A long history of studies have suggested that the rostral hypothalamus promotes sleep, while the caudal hypothalamus promotes waking. My research advisor recently identified neurons in the ventrolateral preoptic area (VLPO) that may subserve the rostral hypothalamic sleep-promoting role. These neurons send inhibitory projections to a caudal hypothalamic structure, the tuberomammillary nucleus (TMN). The role of the TMN is unclear, but we propose that it promotes waking, and that it in turn sends inhibitory projections to the VLPO, thus defining a circuit with mutual antagonism between sleep and wake-promoting structures. This model suggests that the sleep-wake state is defined by a pair of competing neural systems, and has implications for disorders of sleep-wake regulation such as narcolepsy.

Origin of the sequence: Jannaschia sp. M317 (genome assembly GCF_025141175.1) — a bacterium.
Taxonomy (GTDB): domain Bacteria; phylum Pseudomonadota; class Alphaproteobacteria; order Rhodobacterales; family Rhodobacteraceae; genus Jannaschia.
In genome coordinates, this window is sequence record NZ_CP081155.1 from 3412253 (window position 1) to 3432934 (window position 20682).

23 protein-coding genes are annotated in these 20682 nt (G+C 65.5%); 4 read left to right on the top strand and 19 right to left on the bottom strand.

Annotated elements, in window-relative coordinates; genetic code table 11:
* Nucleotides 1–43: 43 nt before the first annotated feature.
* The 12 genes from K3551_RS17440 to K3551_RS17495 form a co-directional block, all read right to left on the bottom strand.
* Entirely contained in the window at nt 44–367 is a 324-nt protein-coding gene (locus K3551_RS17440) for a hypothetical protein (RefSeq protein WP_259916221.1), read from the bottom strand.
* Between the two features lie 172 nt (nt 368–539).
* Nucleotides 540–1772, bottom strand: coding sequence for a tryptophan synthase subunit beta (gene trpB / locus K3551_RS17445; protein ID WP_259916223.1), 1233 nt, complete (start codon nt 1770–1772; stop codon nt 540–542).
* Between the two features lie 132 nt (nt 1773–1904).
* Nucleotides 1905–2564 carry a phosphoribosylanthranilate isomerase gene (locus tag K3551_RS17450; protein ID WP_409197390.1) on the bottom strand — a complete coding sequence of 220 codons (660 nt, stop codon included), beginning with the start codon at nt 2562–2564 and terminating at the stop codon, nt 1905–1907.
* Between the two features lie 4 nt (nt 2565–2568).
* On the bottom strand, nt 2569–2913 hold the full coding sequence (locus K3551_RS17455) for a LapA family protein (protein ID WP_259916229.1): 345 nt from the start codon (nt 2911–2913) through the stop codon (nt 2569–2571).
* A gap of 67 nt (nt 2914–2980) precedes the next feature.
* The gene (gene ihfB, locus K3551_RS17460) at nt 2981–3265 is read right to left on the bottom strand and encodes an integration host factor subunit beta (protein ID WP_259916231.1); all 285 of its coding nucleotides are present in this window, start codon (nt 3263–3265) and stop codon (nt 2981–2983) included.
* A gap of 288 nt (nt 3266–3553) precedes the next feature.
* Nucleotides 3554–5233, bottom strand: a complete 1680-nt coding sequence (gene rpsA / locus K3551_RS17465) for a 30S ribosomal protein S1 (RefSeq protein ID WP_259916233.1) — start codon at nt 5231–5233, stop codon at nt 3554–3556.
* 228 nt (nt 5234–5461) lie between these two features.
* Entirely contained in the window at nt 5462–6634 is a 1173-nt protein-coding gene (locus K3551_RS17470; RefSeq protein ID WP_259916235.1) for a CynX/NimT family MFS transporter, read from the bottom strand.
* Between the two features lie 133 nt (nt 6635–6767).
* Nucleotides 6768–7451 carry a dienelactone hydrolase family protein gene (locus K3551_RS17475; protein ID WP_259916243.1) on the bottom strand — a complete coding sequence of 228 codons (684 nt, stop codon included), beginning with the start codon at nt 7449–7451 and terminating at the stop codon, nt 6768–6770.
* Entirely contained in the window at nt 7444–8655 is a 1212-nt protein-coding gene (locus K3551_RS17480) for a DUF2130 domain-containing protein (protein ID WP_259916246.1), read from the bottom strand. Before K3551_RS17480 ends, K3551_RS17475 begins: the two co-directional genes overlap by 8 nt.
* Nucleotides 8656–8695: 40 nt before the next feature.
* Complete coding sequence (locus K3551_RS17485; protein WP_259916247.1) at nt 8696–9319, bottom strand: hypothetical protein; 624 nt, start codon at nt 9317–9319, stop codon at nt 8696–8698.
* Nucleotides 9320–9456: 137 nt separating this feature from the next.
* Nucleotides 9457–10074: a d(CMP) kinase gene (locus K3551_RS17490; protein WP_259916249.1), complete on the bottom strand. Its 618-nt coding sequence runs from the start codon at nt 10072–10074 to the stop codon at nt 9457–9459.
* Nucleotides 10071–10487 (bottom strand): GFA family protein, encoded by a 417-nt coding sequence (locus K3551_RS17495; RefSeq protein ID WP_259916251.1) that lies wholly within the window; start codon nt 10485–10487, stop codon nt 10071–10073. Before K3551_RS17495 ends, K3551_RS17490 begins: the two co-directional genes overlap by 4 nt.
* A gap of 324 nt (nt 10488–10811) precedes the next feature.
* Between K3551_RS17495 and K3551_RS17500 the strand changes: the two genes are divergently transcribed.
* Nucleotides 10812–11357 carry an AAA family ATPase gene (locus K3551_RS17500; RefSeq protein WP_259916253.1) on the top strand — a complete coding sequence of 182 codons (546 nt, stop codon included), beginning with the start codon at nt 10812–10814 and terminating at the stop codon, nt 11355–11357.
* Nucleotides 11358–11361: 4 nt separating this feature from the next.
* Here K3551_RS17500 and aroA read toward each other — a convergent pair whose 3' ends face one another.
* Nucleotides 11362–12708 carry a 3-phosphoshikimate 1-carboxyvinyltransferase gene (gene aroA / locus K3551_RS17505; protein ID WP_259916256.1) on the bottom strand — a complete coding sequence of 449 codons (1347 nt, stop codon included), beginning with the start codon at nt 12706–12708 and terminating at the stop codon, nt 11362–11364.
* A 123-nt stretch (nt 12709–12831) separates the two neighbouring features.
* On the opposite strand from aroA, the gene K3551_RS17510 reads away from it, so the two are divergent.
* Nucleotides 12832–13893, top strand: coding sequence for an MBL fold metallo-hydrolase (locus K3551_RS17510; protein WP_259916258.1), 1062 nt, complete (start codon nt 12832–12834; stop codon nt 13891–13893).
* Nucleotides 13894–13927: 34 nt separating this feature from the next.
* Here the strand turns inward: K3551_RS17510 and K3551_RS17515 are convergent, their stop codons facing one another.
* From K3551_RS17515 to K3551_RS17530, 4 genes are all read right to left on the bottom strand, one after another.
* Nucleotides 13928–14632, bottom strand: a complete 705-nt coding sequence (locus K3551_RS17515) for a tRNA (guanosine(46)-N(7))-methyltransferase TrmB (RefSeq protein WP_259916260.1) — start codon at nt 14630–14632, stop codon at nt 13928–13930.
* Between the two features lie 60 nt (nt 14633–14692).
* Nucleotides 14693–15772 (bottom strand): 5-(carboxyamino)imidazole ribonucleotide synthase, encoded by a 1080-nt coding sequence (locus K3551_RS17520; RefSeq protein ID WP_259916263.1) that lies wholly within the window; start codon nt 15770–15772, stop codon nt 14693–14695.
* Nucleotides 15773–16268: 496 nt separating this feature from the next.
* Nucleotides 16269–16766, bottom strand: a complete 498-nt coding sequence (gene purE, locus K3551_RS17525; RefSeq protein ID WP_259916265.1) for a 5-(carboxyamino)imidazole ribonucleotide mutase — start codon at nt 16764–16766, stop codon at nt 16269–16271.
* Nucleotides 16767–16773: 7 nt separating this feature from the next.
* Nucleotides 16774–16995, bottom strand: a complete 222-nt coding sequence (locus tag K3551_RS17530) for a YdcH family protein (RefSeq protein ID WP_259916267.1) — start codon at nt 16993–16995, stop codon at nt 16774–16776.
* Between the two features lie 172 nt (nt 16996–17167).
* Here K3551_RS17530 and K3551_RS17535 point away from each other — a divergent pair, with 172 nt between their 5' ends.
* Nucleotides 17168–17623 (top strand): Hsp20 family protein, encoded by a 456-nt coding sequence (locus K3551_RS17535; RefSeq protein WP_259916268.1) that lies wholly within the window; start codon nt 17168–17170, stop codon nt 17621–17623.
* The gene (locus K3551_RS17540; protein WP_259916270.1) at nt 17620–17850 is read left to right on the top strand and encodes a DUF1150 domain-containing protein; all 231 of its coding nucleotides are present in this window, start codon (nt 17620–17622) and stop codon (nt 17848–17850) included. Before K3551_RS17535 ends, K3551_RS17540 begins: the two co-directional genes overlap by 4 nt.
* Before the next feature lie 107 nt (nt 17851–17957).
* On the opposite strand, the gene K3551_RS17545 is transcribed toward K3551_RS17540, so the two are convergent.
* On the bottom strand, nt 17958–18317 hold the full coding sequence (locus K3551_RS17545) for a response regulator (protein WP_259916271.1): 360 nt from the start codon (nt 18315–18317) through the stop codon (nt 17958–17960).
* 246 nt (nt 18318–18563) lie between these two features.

|Jhou, Thomas C; Geisler, Stefanie; Marinelli, Michela et al. (2009) The mesopontine rostromedial tegmental nucleus: A structure targeted by the lateral habenula that projects to the ventral tegmental area of Tsai and substantia nigra compacta. J Comp Neurol 513:566-96|